Like some other of Winterbottom’s films of the last few years — last year’s The Road to Guantanamo, 2002’s In This World — this one is like a stinging slap in the face. “Welcome to the 21st century,” it says; “this is our mess; we made it, we’ll have to live with it.” And there’s a kind of culture-shockiness to it, that quality to Winterbottom’s films that make me love them out of all proportion to reason: they simultaneously evince an unignorable documentary-style urgency and a tinge of the science fictional, as if they mean to point out that while we may not all have gotten our jet packs and domestic robots, all the fun toys the shiny sci-fi future was supposed to bring, we sure as hell have managed plenty of the dystopian stuff the grimmer SF warned us about.
[T]his is the movie Michael Bay was born to make. And I say this in all seriousness and with all due respect, particularly as a longtime hater of Bay’s superficiality and inability not to put a glossy plastic sheen on the most profound of subjects (like patriotism, as in Pearl Harbor, and justice, as in Bad Boys II). But here? Why, glossy plastic sheen is exactly what’s called for. No, really. It’s giant robots stomping around and beating the crap out of one another. We must thank the gods of cinema that Bay… didn’t feel the need to inject anything meaningful or complicated into this giant Erector set of a movie. There’s absolutely nothing smart, deep, or subtle to be found in Transformers. Which is precisely the way it should be.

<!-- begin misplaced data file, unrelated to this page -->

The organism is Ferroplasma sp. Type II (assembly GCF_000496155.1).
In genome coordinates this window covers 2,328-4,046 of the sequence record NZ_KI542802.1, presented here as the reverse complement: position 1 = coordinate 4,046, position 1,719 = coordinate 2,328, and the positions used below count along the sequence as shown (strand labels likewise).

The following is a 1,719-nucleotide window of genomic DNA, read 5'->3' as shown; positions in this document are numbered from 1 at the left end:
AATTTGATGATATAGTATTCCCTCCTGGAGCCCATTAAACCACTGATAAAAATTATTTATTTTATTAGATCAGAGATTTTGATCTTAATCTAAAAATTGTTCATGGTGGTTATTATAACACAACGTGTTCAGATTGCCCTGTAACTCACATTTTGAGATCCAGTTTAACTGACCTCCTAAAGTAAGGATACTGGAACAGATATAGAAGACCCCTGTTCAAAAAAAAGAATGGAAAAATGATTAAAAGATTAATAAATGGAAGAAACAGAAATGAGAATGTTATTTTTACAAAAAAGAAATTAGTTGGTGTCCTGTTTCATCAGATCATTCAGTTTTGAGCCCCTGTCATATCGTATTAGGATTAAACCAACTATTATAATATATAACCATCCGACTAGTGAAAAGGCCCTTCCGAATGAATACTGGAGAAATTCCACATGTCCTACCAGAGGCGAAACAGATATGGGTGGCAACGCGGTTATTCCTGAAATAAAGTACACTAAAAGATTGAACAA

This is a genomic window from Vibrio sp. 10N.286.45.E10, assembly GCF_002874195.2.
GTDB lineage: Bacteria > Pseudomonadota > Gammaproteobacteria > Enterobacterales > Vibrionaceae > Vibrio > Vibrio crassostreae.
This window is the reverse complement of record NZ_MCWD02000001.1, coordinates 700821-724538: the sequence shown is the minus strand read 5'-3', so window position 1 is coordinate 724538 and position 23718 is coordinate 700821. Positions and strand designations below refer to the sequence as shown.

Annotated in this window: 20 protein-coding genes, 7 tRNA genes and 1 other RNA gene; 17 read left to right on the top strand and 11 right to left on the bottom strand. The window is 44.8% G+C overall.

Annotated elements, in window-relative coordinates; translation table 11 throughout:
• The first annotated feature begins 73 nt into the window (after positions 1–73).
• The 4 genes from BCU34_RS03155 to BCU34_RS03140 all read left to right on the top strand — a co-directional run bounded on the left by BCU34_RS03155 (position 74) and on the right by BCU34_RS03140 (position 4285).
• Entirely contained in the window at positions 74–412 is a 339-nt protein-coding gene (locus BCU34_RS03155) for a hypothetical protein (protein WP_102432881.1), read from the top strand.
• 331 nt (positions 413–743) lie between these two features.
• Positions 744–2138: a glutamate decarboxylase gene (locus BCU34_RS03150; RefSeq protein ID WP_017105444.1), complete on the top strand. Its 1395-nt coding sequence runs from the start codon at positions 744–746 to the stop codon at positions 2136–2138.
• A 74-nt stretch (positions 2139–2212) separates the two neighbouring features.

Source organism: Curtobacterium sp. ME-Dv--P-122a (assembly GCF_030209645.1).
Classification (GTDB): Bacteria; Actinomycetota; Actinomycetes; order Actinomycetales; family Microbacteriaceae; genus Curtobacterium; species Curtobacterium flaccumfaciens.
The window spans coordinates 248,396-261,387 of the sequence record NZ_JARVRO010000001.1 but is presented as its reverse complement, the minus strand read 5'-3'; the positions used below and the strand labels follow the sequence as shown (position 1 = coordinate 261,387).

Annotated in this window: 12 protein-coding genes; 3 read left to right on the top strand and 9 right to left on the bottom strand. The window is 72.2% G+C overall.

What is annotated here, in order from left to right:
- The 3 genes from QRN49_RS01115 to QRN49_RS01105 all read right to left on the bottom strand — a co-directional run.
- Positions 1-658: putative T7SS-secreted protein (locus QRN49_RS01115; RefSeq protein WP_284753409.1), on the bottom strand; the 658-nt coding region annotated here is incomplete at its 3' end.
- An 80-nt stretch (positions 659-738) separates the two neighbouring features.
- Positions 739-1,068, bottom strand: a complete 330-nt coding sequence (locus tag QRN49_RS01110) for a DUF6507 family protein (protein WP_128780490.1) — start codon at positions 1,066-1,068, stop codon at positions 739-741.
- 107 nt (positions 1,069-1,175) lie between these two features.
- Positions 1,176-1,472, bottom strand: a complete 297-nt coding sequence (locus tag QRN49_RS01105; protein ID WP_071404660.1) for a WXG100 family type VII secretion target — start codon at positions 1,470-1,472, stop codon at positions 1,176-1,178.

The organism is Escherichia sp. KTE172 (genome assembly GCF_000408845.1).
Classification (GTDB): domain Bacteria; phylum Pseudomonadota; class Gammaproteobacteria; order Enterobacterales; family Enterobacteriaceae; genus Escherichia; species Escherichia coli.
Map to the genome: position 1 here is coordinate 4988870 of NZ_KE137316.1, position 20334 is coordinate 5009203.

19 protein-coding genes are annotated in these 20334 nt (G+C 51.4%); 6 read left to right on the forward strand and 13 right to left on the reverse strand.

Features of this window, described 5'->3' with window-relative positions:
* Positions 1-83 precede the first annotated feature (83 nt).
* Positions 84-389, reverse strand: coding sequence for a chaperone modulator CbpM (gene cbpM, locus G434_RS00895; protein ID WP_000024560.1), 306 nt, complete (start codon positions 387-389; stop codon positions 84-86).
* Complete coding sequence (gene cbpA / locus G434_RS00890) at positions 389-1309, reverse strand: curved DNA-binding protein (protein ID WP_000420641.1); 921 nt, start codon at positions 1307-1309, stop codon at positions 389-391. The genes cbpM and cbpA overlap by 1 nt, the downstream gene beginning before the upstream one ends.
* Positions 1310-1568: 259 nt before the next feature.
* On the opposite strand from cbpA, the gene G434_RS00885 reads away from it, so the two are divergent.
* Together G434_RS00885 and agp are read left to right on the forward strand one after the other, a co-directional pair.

[T]he only truly inexplicable and terrifying thing at work in this tedious and nonsensical horror flick is the question of how the hell Hilary Swank has to resort to this barrel-scraping junk just for a paycheck. Surely she must be getting offered quality material, stuff that isn’t, ahem, quite so rock-bottom stupid. She’s won two Oscars, for pity’s sake. The Reaping doesn’t even come up to the quality of a crappy made-for-the-Sci-Fi-Channel monster movie, which puts Swank below, in the grand geeky scheme of bodacious babes, the likes of Kristanna “Painkiller Jane” Loken. Forget a plague of boils — how about a plague of boredom followed by a plague of oh-my-god-is-it-really-this-bad-for-women-in-Hollywood?